Turn off the grill. Labor Day is over. The best days of the baseball season are here.
All year, managers and players caution us against drawing conclusions from a single game or series. They invoke the marathon metaphor, stating this is no time for panic or celebration. But they are lying if they say so today. Less than one month from the Oct. 3 season finale, this is assuredly the time for panic, celebration, or some combination thereof.
The sprint has begun. Welcome to Usain Bolt baseball.
October is a singular baseball month, with a worldwide fan base savoring (and enduring) the tension in every pitch. But September is enchanting on its own, with a sixth-month season distilled to a single pitch between familiar foes. The Dodgers host the Giants for the season’s final three games. Who wouldn’t want that series to decide their fates, as in 2004 — and 1951?
Throughout the majors, this promises to be a September unlike any other. The introduction of a second wild card in each league — a change under the new collective bargaining agreement — has added intrigue in more markets. The innumerable tiebreaker game scenarios could turn the early days of the postseason into a sleep-deprived, multicity thrill ride.
With that, here are the key storylines to follow during baseball’s most meaningful weeks.
Could the World Series favorites please raise their hands? Anyone?
Perhaps it’s fitting that we’re still searching for a front-runner in each league during the first season of the expanded postseason. During what should be a chaotic autumn, no team is assured of advancing past the first round.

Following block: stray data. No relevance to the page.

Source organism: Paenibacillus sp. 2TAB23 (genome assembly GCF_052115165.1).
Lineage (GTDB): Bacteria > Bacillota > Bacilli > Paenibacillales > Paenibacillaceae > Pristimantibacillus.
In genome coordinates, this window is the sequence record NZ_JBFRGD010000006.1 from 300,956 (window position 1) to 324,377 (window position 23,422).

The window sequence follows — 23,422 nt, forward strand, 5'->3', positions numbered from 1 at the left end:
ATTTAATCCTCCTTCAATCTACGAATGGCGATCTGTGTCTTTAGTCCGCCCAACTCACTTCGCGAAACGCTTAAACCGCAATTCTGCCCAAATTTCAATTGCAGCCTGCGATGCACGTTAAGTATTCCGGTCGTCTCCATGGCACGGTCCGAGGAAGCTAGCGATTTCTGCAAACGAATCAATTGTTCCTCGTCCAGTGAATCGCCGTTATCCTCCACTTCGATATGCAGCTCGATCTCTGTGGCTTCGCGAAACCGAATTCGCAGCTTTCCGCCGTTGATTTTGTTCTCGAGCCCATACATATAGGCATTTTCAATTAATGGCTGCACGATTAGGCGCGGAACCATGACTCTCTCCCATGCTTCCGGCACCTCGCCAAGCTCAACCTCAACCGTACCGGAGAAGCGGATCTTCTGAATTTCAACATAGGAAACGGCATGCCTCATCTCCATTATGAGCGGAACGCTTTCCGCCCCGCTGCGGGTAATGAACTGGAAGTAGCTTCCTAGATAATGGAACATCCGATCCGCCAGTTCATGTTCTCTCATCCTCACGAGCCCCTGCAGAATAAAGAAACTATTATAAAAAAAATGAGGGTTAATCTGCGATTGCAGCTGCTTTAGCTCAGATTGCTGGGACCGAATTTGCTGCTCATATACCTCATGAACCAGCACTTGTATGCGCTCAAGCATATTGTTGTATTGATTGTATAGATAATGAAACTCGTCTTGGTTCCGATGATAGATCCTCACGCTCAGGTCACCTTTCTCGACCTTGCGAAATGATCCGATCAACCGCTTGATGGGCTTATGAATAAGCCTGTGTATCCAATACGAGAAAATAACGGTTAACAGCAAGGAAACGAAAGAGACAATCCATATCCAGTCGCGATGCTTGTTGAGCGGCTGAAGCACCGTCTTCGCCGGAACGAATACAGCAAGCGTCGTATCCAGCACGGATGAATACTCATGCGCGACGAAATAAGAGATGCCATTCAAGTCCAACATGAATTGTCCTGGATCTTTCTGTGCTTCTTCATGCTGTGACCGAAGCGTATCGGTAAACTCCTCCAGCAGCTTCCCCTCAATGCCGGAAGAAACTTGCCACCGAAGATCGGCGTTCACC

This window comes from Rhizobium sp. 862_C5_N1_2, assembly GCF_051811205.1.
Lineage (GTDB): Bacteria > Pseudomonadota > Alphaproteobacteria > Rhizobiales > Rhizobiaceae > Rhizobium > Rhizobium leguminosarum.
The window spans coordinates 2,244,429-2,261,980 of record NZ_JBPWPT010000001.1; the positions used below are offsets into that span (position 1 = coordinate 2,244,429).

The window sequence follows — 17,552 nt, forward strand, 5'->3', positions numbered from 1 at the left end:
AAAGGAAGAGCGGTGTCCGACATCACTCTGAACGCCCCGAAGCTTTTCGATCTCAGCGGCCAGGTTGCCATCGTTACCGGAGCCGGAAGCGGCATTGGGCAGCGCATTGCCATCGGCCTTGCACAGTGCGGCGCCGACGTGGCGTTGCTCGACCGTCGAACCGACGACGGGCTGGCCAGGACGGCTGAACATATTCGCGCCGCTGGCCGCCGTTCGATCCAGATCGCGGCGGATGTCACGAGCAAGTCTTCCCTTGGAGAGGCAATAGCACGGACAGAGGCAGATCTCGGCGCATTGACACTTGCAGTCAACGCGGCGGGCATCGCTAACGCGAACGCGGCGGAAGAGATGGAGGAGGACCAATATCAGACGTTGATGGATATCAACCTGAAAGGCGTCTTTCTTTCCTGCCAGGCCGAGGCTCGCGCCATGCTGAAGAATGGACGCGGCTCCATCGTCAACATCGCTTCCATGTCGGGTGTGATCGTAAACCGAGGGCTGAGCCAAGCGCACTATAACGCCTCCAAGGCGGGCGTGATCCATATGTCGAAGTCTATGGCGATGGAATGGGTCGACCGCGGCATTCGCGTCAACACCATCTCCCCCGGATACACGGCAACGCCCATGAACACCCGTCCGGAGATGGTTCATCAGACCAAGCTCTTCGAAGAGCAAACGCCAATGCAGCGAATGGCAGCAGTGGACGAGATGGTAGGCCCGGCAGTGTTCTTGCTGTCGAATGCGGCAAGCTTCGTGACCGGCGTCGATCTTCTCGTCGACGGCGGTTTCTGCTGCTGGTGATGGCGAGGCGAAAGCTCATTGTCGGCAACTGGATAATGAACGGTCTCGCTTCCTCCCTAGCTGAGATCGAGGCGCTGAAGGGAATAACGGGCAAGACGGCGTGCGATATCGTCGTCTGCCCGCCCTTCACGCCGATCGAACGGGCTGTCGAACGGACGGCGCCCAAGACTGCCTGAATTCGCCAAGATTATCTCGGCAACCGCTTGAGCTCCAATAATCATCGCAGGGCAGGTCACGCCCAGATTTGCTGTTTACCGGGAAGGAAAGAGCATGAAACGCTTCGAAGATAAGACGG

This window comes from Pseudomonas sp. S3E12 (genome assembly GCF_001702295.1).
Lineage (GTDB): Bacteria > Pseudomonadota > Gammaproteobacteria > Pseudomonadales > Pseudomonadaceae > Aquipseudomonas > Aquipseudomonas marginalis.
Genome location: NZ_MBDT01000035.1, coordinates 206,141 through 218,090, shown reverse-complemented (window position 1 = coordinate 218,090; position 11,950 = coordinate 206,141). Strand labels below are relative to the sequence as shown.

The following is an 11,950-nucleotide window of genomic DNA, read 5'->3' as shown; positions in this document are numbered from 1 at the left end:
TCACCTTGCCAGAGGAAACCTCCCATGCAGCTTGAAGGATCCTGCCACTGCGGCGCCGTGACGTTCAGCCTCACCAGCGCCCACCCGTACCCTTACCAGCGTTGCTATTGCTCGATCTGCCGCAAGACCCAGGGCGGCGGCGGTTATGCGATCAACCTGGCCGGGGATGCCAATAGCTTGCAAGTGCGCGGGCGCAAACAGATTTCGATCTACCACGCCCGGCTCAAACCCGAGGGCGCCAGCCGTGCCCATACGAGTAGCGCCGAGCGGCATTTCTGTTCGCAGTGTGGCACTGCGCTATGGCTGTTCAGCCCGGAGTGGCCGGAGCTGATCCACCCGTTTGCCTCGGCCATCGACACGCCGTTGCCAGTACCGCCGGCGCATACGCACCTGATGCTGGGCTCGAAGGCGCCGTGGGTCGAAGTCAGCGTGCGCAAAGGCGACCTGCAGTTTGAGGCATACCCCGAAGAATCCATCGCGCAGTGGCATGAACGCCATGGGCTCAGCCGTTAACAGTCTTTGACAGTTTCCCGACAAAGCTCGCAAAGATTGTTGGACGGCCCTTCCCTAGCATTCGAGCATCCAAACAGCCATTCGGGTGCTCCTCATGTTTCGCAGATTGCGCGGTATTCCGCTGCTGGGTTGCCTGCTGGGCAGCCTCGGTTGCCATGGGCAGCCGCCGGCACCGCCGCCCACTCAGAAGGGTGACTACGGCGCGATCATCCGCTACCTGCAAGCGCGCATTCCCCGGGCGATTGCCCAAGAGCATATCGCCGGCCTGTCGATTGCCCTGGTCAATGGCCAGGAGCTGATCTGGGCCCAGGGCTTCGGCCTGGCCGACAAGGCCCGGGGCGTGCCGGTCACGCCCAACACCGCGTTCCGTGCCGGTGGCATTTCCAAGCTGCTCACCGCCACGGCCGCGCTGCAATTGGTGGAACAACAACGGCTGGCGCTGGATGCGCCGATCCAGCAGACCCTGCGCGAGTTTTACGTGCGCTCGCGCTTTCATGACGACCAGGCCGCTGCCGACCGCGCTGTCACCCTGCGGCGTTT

The Texas Rangers (80-54) may be most deserving of the “favorite” label. They own the best record in the American League and have made (unfulfilling) trips to the World Series in consecutive seasons. The Rangers are essential to the narrative of this postseason, because they have toiled for the past 10 months in hopes of reaching the same point — one strike away — where we left them last year.
Yet, questions persist about the Rangers’ pitching staff. Their 3.99 ERA last month was barely better than the AL average, and they’ve walked too many batters lately.
The Washington Nationals (82-52) have the best record in baseball, period. But apparently their No. 1 pitcher isn’t available for the postseason. Have you heard that rumor, too?
Are the Yankees really going to blow this?
The Baltimore Orioles and Tampa Bay Rays have gained thousands of followers in New England.
Since the Red Sox are beyond fixing — at least anytime soon — all that’s left in Boston is for fans to hope that the archrival Yankees are headed for similar misery. And it’s not that farfetched. The Yankees (76-58) have a losing record since the All-Star break (24-25) and Monday saw their lead over Baltimore in the AL East shaved to one game. They were 10 games up in mid-July, which would make this a collapse worthy of the 2011 Red Sox.
In all seriousness, the Orioles and Rays have been playing more consistently than the Yankees. What if Baltimore and Tampa Bay finish 1-2, and the Yankees fall into the second wild-card spot or out of the playoffs entirely? If the Yankees wish to end such talk, Alex Rodriguez and Mark Teixeira must make an impact on the lineup, and soon.
Do the Dodgers know how little time they have to come back?
Turns out, the blockbuster of blockbusters didn’t catapult the Dodgers to the division lead. The Dodgers are 5-5 since joining forces with Adrian Gonzalez, Josh Beckett and Nick Punto, while the rival Giants have gone 6-3 to expand their lead.
If the Dodgers (73-63) intend to win the National League West, they are taking their time doing it. In fact, the tendency to get started late has become a theme with these Dodgers — they needed walk-off hits Sunday and Monday to remain within 4 1/2 games of the division lead. At this point, a wild-card berth is more attainable.